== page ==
Koufaki, Pelagia and Mercer, Tom (2006) Exercise assessment for people with End Stage Renal Failure. In: Sport and Exercise Physiology Testing Guidelines:. Bases Sport and Exercise Science, Volume . Routledge, UK, London, pp. 189-198. ISBN 978-0-415-37966-3
Restricted to Repository staff only
Available under License Creative Commons Attribution No Derivatives.
Download (132kB) | Request a copy
First paragraph: Progressive loss of kidney function is often described as chronic kidney disease (CKD). Chronic kidney disease may progress to end stage renal failure (ESRF), at which point the kidneys are not able to perform their regulatory and excretory functions. The transition into end-stage renal failure, with the concomitant derangement of normal biochemical, metabolic and endocrine functions, is almost always accompanied by the clinical syndrome of uraemia. Symptoms such as anorexia, generalised lethargy and fatigue, sleep disorder, neurological dysfunction, nausea and vomiting are frequently evident. The appearance of these symptoms is remarkably consistent and appears to coincide with abnormal plasma levels of many substances including urea, creatinine, phosphate, and parathyroid hormone, which have been identified as potential uraemic toxins. Accompanying clinical signs of ESRF include fluid retention (peripheral and pulmonary oedema), raised blood pressure, diminishing haemoglobin levels and abnormal biochemistry (creatinine, serum urea and potassium) (Bommer 1992, Moore 2000).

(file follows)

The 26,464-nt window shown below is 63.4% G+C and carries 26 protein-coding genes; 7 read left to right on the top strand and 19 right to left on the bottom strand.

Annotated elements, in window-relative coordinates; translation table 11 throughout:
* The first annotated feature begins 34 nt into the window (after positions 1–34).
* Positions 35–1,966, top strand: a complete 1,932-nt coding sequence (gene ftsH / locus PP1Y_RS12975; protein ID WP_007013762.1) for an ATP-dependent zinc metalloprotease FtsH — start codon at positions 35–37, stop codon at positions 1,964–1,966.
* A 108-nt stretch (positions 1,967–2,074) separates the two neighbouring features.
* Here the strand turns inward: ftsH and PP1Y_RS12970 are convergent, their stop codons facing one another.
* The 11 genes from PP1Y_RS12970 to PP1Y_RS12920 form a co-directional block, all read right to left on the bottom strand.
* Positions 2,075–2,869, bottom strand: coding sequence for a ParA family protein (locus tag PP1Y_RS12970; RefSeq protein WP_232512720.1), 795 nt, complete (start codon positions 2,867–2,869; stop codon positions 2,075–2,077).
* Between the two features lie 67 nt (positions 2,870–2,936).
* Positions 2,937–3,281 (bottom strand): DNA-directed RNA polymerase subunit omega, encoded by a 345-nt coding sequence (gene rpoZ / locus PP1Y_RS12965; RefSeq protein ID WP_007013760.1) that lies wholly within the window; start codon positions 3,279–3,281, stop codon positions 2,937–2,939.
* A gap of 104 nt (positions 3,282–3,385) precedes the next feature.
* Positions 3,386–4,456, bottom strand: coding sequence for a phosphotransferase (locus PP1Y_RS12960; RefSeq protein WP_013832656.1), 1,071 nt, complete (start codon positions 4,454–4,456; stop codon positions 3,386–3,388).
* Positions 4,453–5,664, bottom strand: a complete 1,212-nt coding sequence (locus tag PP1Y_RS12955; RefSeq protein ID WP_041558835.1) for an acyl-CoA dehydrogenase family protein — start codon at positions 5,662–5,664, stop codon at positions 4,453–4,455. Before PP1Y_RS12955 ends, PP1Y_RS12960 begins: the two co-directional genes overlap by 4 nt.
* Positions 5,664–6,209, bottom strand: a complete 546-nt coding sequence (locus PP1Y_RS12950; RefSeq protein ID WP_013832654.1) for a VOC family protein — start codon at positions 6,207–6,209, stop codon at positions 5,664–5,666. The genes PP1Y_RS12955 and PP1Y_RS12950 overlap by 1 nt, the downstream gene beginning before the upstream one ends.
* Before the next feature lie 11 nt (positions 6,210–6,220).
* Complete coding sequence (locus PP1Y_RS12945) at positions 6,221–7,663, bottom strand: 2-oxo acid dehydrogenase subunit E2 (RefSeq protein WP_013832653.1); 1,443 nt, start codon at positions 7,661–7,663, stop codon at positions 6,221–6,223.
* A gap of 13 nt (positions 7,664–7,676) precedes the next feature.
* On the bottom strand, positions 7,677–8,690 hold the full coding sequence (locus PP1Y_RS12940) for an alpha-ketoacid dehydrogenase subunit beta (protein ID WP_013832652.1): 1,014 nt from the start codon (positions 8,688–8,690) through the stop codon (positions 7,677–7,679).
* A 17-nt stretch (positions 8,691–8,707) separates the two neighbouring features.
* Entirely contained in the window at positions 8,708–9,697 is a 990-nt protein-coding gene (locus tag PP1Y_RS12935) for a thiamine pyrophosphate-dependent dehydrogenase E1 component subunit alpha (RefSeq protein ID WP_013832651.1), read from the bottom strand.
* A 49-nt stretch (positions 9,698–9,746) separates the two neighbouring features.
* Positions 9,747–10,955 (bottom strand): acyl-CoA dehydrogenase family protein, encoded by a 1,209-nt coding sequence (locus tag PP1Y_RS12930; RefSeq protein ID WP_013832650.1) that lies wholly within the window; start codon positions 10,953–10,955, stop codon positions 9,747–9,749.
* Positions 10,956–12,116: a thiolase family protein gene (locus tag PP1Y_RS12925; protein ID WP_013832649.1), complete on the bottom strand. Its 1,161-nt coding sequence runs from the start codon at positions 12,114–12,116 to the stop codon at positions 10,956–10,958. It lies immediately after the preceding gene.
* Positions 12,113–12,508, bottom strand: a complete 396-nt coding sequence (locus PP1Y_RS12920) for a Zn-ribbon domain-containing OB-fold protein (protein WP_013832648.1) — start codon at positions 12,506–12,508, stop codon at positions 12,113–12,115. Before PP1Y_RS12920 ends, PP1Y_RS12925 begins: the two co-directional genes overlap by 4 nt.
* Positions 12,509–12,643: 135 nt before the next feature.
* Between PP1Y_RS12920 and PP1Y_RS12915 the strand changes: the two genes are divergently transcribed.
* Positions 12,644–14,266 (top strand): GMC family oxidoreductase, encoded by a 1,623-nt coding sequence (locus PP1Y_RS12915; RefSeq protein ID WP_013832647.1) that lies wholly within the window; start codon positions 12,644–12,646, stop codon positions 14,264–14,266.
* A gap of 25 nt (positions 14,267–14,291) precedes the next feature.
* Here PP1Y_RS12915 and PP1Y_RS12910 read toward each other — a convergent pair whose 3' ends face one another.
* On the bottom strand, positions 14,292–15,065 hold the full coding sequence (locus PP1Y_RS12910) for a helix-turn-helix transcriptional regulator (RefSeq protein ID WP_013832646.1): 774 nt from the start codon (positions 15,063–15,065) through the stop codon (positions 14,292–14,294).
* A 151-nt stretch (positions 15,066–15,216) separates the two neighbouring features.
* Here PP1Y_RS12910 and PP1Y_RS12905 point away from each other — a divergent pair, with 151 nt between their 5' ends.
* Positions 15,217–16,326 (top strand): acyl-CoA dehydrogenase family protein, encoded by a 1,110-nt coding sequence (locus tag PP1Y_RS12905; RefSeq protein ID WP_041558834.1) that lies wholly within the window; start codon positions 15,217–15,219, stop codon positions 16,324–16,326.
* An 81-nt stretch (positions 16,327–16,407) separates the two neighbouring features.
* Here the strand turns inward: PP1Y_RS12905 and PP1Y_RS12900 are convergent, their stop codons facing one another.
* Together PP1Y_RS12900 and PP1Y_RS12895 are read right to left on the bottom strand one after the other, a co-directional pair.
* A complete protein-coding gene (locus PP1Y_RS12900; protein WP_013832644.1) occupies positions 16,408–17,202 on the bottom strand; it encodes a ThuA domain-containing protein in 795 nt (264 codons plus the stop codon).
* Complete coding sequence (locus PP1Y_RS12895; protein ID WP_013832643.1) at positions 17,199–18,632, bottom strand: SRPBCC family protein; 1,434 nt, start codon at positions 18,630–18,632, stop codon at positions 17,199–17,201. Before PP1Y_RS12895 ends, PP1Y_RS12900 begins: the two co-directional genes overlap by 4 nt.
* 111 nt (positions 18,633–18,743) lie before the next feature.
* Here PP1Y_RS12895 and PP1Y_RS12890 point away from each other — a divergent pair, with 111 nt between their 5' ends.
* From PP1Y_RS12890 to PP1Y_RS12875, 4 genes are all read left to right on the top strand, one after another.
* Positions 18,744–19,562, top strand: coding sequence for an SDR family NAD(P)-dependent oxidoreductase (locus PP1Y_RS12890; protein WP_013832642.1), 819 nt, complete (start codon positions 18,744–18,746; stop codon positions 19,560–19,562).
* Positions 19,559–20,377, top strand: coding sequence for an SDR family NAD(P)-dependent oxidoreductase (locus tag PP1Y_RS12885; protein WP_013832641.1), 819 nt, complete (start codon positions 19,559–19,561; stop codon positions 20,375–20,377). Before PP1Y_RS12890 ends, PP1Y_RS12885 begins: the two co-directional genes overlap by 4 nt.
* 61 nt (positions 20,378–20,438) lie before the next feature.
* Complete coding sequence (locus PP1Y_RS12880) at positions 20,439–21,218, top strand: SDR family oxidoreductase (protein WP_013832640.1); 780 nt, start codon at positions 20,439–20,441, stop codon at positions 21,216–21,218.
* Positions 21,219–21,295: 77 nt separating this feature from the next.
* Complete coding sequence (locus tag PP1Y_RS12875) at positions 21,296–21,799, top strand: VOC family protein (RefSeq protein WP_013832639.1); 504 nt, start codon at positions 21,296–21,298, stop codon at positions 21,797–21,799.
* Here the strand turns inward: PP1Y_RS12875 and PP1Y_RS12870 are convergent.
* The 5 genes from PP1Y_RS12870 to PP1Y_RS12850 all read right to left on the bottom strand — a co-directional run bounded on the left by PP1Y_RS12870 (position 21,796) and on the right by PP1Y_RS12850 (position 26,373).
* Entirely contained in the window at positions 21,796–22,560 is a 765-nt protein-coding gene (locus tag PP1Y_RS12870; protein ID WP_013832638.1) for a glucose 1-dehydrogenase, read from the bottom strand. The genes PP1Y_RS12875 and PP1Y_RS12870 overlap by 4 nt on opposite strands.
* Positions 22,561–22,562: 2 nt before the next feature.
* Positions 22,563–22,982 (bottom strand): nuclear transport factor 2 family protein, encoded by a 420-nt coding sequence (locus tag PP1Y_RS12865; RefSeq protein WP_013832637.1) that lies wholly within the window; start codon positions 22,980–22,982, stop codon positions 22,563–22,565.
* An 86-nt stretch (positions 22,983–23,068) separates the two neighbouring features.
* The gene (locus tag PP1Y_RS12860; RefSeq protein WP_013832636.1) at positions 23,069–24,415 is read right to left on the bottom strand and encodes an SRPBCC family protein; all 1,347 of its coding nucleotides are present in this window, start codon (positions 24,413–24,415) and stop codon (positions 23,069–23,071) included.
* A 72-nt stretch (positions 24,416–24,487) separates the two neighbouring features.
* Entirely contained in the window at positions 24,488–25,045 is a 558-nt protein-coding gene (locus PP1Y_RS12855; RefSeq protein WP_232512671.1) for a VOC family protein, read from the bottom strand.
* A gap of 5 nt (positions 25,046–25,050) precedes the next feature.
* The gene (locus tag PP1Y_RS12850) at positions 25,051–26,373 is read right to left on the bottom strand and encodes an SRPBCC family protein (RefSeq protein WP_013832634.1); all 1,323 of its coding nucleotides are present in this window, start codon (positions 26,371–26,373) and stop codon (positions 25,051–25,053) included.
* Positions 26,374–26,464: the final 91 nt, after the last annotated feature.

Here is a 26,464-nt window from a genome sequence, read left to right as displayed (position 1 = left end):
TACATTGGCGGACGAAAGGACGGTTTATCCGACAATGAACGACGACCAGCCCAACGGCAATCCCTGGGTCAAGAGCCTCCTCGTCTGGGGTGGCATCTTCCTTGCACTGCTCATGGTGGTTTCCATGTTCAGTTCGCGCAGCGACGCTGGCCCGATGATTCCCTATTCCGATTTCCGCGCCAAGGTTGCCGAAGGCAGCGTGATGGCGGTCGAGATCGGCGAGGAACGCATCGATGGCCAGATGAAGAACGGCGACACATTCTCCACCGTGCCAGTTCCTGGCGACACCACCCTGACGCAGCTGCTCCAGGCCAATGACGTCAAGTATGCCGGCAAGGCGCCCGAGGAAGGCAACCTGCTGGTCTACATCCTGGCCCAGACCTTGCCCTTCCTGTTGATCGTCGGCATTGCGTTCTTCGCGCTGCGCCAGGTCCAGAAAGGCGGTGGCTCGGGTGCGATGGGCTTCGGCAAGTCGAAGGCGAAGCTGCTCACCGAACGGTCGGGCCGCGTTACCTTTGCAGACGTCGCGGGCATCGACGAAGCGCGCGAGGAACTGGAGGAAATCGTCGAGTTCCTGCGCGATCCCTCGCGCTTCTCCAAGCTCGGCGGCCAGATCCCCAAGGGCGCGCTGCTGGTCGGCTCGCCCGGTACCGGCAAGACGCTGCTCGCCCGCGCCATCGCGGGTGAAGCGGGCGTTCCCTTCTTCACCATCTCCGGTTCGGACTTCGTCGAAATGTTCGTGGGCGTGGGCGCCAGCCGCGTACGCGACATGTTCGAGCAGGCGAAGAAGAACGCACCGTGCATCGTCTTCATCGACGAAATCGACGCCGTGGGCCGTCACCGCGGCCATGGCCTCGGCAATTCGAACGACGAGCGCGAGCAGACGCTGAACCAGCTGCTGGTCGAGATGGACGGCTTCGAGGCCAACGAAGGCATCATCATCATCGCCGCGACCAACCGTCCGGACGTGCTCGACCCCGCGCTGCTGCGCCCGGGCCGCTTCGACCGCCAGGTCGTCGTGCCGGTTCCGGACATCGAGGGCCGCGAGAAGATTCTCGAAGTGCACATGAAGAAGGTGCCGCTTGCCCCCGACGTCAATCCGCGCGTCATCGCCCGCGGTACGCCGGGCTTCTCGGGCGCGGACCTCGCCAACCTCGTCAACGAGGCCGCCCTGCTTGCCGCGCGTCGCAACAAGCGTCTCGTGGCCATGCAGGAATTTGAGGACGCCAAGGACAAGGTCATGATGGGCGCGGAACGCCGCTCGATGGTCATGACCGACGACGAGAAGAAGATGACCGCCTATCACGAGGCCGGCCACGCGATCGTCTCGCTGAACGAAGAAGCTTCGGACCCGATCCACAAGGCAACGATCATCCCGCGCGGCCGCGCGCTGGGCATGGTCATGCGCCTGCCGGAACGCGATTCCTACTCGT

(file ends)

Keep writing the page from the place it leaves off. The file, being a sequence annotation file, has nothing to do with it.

|Item Type:||Book Section|
|Divisions:||School of Health Sciences > Physiotherapy|
|Date Deposited:||27 Aug 2009 17:23|
|Last Modified:||19 Mar 2014 12:55|
Actions (login required)